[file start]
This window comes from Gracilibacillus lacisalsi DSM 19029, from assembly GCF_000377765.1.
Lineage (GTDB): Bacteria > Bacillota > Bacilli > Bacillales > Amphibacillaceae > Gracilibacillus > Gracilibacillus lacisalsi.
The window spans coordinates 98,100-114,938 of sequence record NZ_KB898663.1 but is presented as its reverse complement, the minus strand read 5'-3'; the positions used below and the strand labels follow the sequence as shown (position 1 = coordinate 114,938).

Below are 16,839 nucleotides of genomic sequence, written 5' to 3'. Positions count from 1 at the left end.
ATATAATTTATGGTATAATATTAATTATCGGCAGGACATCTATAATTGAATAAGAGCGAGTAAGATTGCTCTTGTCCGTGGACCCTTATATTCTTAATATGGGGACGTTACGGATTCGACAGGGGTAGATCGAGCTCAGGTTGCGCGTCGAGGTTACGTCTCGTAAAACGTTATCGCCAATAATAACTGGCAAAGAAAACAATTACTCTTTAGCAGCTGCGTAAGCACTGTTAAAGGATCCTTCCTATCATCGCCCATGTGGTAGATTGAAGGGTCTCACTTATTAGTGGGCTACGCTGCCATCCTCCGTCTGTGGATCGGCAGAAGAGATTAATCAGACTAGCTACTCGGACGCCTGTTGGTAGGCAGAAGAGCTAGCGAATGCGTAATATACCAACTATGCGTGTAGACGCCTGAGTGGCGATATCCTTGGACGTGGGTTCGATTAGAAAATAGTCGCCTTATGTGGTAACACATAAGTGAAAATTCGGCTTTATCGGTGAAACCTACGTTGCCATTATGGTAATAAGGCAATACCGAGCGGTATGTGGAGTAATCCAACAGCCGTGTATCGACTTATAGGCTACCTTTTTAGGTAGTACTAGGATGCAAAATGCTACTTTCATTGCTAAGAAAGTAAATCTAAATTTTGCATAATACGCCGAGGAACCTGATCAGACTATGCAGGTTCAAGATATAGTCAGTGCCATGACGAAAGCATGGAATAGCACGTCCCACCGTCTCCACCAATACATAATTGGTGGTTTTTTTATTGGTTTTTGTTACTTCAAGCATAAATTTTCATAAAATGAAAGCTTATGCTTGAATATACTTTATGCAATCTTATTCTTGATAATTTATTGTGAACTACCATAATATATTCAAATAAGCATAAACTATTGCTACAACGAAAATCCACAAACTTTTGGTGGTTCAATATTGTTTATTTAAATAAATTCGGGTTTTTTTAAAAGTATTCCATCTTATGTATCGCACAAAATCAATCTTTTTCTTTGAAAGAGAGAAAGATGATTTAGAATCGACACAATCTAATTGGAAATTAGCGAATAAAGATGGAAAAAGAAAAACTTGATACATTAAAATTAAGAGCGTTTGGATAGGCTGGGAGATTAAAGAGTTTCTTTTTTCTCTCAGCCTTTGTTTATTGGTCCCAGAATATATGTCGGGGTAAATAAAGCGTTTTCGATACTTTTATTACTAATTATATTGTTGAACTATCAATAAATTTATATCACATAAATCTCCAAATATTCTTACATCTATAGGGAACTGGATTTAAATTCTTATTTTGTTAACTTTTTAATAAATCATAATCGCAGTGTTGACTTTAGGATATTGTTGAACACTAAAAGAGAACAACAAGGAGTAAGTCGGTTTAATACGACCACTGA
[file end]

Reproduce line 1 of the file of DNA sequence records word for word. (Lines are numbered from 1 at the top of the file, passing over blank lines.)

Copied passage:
This window comes from Gracilibacillus lacisalsi DSM 19029, from assembly GCF_000377765.1.